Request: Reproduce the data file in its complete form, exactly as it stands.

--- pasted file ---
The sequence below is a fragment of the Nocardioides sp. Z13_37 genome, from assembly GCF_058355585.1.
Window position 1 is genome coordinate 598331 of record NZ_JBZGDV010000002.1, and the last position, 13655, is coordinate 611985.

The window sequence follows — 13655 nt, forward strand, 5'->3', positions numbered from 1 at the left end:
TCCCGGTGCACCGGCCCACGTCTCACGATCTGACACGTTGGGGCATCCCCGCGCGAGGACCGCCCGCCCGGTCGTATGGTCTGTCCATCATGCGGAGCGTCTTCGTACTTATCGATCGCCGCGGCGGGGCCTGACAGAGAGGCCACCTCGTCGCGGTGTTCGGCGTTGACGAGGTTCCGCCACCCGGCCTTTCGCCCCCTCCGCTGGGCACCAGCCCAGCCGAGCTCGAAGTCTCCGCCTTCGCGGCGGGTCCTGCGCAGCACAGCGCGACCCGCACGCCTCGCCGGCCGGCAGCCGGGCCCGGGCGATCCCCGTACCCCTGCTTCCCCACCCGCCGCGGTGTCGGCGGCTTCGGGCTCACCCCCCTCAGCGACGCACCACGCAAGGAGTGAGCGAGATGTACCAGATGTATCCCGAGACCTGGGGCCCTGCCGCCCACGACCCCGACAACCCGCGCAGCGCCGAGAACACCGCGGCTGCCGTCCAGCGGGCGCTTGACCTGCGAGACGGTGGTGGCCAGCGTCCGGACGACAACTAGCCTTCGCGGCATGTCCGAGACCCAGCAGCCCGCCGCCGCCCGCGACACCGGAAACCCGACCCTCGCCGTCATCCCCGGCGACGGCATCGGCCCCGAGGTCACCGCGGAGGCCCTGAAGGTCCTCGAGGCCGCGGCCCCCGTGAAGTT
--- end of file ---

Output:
The sequence below is a fragment of the Nocardioides sp. Z13_37 genome, from assembly GCF_058355585.1.
Window position 1 is genome coordinate 598331 of record NZ_JBZGDV010000002.1, and the last position, 13655, is coordinate 611985.

The window sequence follows — 13655 nt, forward strand, 5'->3', positions numbered from 1 at the left end:
TCCCGGTGCACCGGCCCACGTCTCACGATCTGACACGTTGGGGCATCCCCGCGCGAGGACCGCCCGCCCGGTCGTATGGTCTGTCCATCATGCGGAGCGTCTTCGTACTTATCGATCGCCGCGGCGGGGCCTGACAGAGAGGCCACCTCGTCGCGGTGTTCGGCGTTGACGAGGTTCCGCCACCCGGCCTTTCGCCCCCTCCGCTGGGCACCAGCCCAGCCGAGCTCGAAGTCTCCGCCTTCGCGGCGGGTCCTGCGCAGCACAGCGCGACCCGCACGCCTCGCCGGCCGGCAGCCGGGCCCGGGCGATCCCCGTACCCCTGCTTCCCCACCCGCCGCGGTGTCGGCGGCTTCGGGCTCACCCCCCTCAGCGACGCACCACGCAAGGAGTGAGCGAGATGTACCAGATGTATCCCGAGACCTGGGGCCCTGCCGCCCACGACCCCGACAACCCGCGCAGCGCCGAGAACACCGCGGCTGCCGTCCAGCGGGCGCTTGACCTGCGAGACGGTGGTGGCCAGCGTCCGGACGACAACTAGCCTTCGCGGCATGTCCGAGACCCAGCAGCCCGCCGCCGCCCGCGACACCGGAAACCCGACCCTCGCCGTCATCCCCGGCGACGGCATCGGCCCCGAGGTCACCGCGGAGGCCCTGAAGGTCCTCGAGGCCGCGGCCCCCGTGAAGTT